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Vets kept in the dark over medical records and claim applications: ombudsman

OTTAWA - The veterans ombudsman says ex-soldiers and members of the RCMP should no longer be at the mercy of government institutions when it comes to submitting their disability applications.

Guy Parent's new report calls on the federal government to stop keeping veterans in the dark over the medical records used to decide on compensation claims.

Under the current system, when a claim is filed the applicant's medical records are requested from either the military, the RCMP or Library and Archives Canada, if the documents date back decades.

Federal bureaucrats also cherry-pick the records that are deemed relevant, a process known as flagging, before they are sent on to an adjudicator for review.

The applicant never gets a copy of the submitted records, nor the chance to point out whether documents are missing.

Parent says the process infringes on the applicant's ability to substantiate claims, and may even result in a biased decision.

"It's certainly an unfair procedure," Parent said in an interview Monday. "Fairness demands the individual be able to participate, but there is no participation whatsoever."

The ombudsman says it isn't a deliberate attempt to inject bias, as some veterans groups have suggested over the years.

Instead, Parent said, the procedures have evolved over the years, sometimes at the expense of fairness.

"You can't forget there's fairness for the applicant as well as for the administrator, and in this case in point, it seems we've forgotten the applicant's side, which is important," he said.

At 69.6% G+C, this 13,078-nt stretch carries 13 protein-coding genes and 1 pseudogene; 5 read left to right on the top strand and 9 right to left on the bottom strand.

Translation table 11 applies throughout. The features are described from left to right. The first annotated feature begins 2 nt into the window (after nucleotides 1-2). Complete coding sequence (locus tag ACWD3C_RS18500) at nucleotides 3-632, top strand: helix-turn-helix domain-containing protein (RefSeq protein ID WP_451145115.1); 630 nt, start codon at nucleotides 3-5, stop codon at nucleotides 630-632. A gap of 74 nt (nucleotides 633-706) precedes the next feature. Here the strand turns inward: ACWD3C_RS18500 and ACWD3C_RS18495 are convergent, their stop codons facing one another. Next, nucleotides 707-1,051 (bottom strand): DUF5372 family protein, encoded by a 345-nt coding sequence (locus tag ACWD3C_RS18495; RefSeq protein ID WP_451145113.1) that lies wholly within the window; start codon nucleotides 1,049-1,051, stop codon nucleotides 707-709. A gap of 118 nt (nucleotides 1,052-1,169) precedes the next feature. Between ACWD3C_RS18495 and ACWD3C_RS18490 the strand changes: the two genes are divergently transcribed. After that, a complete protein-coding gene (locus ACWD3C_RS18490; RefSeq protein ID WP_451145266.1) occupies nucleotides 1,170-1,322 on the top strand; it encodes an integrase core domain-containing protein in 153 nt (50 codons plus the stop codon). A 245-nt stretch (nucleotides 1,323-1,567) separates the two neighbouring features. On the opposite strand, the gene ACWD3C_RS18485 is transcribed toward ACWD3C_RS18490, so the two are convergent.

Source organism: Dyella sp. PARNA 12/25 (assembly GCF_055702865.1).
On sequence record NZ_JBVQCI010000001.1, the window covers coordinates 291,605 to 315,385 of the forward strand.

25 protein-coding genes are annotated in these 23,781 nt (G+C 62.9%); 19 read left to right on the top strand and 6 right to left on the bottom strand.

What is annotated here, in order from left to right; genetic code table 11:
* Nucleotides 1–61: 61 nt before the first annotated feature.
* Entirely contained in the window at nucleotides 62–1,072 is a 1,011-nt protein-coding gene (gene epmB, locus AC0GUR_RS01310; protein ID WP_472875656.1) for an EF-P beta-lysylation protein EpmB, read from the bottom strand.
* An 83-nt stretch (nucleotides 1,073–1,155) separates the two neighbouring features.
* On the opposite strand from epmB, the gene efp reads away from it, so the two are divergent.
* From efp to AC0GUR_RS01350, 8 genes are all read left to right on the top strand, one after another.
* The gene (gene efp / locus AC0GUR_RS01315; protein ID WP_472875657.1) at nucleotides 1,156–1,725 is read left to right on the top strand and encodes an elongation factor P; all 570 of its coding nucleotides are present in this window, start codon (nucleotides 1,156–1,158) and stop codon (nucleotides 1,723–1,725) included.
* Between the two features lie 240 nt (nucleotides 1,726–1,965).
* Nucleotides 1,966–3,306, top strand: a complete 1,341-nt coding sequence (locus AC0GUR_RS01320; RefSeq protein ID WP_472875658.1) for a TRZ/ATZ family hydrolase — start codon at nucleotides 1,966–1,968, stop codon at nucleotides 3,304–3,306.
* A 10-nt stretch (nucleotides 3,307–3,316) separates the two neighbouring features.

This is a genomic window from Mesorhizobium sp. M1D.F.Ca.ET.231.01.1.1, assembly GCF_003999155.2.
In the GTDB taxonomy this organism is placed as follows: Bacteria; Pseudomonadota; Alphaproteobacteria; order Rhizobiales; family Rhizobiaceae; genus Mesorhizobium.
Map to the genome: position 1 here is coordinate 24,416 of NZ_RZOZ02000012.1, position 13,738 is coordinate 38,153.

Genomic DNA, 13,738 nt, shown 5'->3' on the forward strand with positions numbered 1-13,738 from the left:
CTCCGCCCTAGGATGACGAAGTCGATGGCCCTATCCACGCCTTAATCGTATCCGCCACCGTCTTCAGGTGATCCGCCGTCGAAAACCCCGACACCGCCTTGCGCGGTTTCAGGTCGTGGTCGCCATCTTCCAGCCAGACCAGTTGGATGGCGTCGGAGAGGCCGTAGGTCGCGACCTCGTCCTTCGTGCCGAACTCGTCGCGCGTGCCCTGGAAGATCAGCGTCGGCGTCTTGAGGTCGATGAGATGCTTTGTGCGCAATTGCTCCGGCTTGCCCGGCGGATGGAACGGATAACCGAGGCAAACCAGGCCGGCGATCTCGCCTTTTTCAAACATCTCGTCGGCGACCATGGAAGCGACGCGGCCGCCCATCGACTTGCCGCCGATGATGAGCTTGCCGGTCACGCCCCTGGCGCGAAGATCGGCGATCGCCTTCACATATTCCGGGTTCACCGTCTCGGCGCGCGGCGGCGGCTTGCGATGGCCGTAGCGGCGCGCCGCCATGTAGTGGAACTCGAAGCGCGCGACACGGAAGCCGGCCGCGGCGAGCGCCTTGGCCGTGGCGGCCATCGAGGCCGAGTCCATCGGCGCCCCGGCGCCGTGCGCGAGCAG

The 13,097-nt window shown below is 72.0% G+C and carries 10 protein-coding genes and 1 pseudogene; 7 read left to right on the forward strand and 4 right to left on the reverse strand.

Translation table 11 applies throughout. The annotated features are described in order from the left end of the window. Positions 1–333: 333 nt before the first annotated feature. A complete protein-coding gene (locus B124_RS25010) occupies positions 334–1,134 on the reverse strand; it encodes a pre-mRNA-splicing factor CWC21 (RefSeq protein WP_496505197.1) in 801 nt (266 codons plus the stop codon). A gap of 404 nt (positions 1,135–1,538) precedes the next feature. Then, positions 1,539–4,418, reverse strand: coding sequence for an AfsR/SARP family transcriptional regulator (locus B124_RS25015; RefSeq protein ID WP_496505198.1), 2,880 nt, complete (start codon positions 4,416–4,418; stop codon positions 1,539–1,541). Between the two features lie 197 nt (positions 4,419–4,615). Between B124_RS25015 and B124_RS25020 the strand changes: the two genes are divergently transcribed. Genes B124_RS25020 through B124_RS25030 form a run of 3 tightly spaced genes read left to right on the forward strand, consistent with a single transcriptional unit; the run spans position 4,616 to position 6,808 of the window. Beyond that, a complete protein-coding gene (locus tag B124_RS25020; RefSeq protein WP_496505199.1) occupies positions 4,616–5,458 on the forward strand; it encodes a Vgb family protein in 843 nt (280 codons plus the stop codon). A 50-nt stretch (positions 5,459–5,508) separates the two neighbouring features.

Although the ombudsman's office did not investigate specific accusations of bias, it has received complaints about the application process since the Harper government established Parent's watchdog agency.

"This is an apprehension of bias," he said, noting that some adjudicator might restrict their review strictly to the flagged documents, where other documents could be pertinent.

Veterans Affairs Minister Steven Blaney released a statement Monday saying the report was useful.

"We welcome the ombudsman's report and while over 70 per cent of first applications currently receive a favourable decision, we are always looking for ways to improve how we serve veterans," he said.

In his formal response, Blaney promised veterans that if an adjudicator is leaning toward denying an application, they'll contact the individual ahead of time and offer a chance to submit more information.

The federal government will also facilitate, through a website, the means through which ex-soldiers can obtain copies of their service and health records.

It will put the onus on adjudicators to attest that they've read the complete file, and not just "flagged" portions.

"Disability adjudicators are required to consider all evidence, and do everything possible to ensure a fair and accurate decision," said a department statement.

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